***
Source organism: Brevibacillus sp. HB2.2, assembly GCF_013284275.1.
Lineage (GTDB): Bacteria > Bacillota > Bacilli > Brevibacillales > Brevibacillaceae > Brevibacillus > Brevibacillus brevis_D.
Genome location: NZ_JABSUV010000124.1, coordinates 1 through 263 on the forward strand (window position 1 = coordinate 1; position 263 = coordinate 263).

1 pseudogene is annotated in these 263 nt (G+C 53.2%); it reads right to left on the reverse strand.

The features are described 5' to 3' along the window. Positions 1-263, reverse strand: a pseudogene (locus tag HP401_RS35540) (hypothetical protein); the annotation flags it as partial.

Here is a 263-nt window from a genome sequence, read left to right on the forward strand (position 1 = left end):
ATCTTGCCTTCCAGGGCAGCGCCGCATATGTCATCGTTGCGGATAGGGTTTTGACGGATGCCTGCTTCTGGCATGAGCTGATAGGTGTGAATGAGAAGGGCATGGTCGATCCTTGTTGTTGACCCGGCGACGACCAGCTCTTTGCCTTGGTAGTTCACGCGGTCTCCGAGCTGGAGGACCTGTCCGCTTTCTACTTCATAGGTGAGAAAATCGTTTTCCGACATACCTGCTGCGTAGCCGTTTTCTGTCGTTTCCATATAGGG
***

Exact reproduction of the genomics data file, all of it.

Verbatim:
Source organism: Brevibacillus sp. HB2.2, assembly GCF_013284275.1.
Lineage (GTDB): Bacteria > Bacillota > Bacilli > Brevibacillales > Brevibacillaceae > Brevibacillus > Brevibacillus brevis_D.
Genome location: NZ_JABSUV010000124.1, coordinates 1 through 263 on the forward strand (window position 1 = coordinate 1; position 263 = coordinate 263).

1 pseudogene is annotated in these 263 nt (G+C 53.2%); it reads right to left on the reverse strand.

The features are described 5' to 3' along the window. Positions 1-263, reverse strand: a pseudogene (locus tag HP401_RS35540) (hypothetical protein); the annotation flags it as partial.

Here is a 263-nt window from a genome sequence, read left to right on the forward strand (position 1 = left end):
ATCTTGCCTTCCAGGGCAGCGCCGCATATGTCATCGTTGCGGATAGGGTTTTGACGGATGCCTGCTTCTGGCATGAGCTGATAGGTGTGAATGAGAAGGGCATGGTCGATCCTTGTTGTTGACCCGGCGACGACCAGCTCTTTGCCTTGGTAGTTCACGCGGTCTCCGAGCTGGAGGACCTGTCCGCTTTCTACTTCATAGGTGAGAAAATCGTTTTCCGACATACCTGCTGCGTAGCCGTTTTCTGTCGTTTCCATATAGGG